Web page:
Former Vice President Joe Biden’s ability to meet the low bar of mental fitness and stamina, which he demonstrated during Tuesday’s debate, does not extinguish the issue.
Indeed, in more normal times, the intellectual capacity and stamina of a major-party nominee would be an all-important, front-burner issue. But not so much during the historically weird election year of 2020.
For my taste, too many conservative pundits on TV engage in gratuitously mean-spirited reviews, employing selective videos of the former vice president’s more infamous memory lapses.
Note these are not the type of faux pas everyone — including elected officials — typically commit. Rather, the scenes are uncomfortable, making me hearken back to the clearly limited Ronald Reagan at the end of his second term.
Still, outside the base, these videos probably do little to advance the Trump cause. And they in fact may add to “mean-spiritedness” as a reason to reject the president.
On the flip side, too many Democrats (and their media enablers) pretend they do not see what is obvious to everyone. One byproduct is loss of credibility — what used to be the kiss of death for media types who wish to be taken seriously.
The few who have bothered to acknowledge the issue tend to dismiss it quickly, as though questioning a nominee’s mental capacities is an exempt line of criticism. To wit: The media’s uncritical acceptance of Dr. Jill Biden’s refusal to “go there” — an effective response in the face of an acquiescent media.
All of which gets us back to the issue of how we arrived here in the first place.
Hard to believe now, but not so long ago Joe Biden was dead in the water.
An uninspiring campaign, unenthusiastic supporters and lack of funds made for many premature political obituaries until the African-American vote in South Carolina’s primary saved him. It was the first state primary he had ever won in three national campaigns, and it could not have come at a more opportune time.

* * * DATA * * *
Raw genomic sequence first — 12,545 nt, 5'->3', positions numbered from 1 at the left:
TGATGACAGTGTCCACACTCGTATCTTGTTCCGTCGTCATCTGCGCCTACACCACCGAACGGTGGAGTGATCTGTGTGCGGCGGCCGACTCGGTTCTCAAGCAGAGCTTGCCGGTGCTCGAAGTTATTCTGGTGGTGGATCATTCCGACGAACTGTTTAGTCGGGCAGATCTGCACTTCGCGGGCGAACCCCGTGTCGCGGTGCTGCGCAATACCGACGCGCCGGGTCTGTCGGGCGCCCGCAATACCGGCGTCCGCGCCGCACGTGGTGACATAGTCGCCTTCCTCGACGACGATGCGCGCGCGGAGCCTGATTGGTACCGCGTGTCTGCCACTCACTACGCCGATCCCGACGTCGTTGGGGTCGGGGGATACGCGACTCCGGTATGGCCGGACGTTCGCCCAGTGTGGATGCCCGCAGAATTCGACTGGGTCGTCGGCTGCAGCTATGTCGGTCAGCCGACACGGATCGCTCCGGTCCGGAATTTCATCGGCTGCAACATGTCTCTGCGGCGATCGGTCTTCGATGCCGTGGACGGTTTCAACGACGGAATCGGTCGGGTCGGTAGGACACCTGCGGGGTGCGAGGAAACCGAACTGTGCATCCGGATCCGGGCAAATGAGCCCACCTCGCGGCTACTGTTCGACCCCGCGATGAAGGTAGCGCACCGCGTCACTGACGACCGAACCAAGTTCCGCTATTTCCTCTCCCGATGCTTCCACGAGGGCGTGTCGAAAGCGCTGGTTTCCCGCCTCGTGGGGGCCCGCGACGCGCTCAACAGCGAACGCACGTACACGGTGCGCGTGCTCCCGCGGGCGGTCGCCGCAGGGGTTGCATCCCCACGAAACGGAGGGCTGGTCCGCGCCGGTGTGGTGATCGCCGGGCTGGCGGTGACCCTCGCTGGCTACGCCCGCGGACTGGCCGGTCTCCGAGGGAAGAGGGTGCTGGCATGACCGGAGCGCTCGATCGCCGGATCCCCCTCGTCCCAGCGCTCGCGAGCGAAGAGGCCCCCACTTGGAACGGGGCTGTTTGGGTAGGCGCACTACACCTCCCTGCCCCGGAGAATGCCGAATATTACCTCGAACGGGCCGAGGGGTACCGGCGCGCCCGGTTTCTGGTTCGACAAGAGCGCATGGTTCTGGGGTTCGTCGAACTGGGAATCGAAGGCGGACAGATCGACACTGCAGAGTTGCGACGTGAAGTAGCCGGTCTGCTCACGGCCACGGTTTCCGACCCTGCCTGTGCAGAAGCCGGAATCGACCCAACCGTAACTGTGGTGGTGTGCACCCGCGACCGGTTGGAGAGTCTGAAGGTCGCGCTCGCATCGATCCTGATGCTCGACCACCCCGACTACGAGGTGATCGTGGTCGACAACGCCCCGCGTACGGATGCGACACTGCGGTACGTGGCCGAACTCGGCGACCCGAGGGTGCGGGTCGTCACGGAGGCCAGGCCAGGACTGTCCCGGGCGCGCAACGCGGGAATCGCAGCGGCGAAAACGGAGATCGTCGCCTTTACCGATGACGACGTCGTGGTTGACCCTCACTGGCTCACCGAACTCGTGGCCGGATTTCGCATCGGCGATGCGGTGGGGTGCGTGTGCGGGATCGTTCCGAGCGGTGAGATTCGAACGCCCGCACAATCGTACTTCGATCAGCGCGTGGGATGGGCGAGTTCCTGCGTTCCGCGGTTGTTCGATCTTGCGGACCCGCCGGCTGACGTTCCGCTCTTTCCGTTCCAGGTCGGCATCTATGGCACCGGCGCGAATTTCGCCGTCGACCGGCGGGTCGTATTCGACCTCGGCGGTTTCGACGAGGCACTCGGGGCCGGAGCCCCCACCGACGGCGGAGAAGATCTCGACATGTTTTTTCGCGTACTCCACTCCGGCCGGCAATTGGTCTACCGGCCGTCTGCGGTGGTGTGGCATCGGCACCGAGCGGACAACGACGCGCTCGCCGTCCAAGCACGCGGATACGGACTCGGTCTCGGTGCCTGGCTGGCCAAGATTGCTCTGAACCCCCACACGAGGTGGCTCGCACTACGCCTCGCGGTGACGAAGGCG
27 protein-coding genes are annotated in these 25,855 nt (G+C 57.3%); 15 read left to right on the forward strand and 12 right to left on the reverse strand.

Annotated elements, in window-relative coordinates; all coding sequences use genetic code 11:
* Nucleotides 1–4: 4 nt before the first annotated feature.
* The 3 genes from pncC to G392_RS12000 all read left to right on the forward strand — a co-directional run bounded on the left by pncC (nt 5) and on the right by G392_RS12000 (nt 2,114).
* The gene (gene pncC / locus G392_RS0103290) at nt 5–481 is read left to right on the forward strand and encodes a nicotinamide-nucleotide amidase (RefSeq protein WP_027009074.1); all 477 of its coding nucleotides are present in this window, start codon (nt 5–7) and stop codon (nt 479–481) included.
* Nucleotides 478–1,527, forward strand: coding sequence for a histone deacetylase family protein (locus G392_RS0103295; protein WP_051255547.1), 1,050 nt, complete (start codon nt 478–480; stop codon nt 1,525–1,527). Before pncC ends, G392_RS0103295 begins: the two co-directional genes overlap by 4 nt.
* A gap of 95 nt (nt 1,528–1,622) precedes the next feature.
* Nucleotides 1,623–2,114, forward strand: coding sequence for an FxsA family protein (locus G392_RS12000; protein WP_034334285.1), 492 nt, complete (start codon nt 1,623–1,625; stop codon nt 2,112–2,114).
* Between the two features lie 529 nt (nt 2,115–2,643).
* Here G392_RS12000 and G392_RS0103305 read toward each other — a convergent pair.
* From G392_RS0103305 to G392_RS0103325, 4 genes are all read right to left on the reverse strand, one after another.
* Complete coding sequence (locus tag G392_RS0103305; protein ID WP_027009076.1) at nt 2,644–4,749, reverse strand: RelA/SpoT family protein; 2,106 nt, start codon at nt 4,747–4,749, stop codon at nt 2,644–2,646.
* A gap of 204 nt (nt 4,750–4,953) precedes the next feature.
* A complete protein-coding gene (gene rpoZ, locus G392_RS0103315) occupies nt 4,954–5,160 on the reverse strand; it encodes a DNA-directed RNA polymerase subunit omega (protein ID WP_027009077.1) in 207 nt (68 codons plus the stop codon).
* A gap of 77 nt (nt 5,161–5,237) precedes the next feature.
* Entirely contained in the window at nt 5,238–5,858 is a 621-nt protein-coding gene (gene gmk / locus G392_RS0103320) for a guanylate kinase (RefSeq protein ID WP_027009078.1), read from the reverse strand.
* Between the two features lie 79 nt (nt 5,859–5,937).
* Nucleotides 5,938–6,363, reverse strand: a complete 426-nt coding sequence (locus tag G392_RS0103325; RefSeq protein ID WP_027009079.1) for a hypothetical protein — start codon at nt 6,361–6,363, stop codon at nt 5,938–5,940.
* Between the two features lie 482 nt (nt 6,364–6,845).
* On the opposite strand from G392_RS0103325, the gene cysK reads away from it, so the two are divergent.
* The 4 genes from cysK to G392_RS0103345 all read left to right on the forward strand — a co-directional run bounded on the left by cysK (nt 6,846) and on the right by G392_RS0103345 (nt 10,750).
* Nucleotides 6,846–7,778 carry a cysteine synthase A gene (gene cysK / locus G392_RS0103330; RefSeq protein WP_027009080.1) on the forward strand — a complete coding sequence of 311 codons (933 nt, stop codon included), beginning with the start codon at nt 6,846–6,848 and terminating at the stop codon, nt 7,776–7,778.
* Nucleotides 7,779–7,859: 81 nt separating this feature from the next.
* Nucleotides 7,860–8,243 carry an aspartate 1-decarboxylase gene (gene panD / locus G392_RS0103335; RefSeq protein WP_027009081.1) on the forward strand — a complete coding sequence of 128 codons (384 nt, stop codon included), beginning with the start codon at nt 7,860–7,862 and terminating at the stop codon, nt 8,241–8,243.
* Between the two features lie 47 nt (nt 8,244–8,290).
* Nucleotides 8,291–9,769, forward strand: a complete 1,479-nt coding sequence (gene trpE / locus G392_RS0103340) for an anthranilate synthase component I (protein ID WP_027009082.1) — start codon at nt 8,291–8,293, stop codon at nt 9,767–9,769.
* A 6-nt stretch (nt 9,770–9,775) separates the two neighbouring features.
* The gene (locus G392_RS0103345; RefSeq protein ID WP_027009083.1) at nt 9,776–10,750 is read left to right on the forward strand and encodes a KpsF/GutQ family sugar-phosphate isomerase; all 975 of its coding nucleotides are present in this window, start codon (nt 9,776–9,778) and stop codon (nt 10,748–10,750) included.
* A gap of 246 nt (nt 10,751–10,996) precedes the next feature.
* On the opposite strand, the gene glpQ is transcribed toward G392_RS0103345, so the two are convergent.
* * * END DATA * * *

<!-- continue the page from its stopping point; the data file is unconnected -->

But it was not only the African-American vote to the rescue. It was also a Democratic establishment correctly scared to death about what a Bernie Sanders or Elizabeth Warren nomination would do to their party’s chances in November, not to mention their party in general.
And so all those who had passed on drinking the progressive Kool-Aid boarded the Biden train. Everybody knew this was a long way from Obama-era enthusiasm, but at least a possible Biden loss would not likely take the House down with him.
Back to the present. Biden’s staff has gone to great pains to limit their presidential nominee’s campaign. They fully understand their candidate’s limitations and have (so far, at least) been successful at their low-key strategy.
Of course, a virtual campaign is more plausible in the time of the coronavirus. But even so, Mr. Biden engages in few public appearances and seldom does he leave the confines of his Wilmington, Delaware, basement. Even when he does so, his “crowds” are socially distanced and almost creepily limited to single digits.
As for real unscripted press availabilities, forget it. The few questions Mr. Biden takes are carefully chosen and apparently embarrassingly scripted down to the answers on his teleprompter.
Still, the campaign (and how he would govern if elected) is but a sideshow for the Biden staff. Their wish is to make the election all about the evil occupant at 1600 Pennsylvania Avenue.
Republicans are confronted with a far different challenge, one that played out during the first presidential debate. Their candidate is hyperaggressive: He loves to mix it up, to counterpunch against one and all who dare attack him. He prides himself on hitting hard, a modus operandi that has largely worked in both his business and political careers.
But how to deal with Joe Biden in his present state of platitudinal diffidence? That is a tough one, and a problem that the president’s staff must remedy prior to the next presidential debate.
I hope the president will tap the brakes. After all, he possesses a stalwart record of accomplishment, foreign and domestic, that should be front and center in a re-election campaign. And, if required, he can still be the counter-puncher in response to Biden’s more ludicrous attacks (e.g., every life lost to coronavirus is Trump’s fault).
Independent and moderate voters do not appreciate over-the-top aggressiveness. The president should accordingly tow a delicate line, perhaps exploring the increasingly uncomfortable relationship between the Democrats’ traditional liberal establishment and its suddenly ascendant progressive wing.
In other words, make Biden debate Biden. Now that’s a winning strategy.
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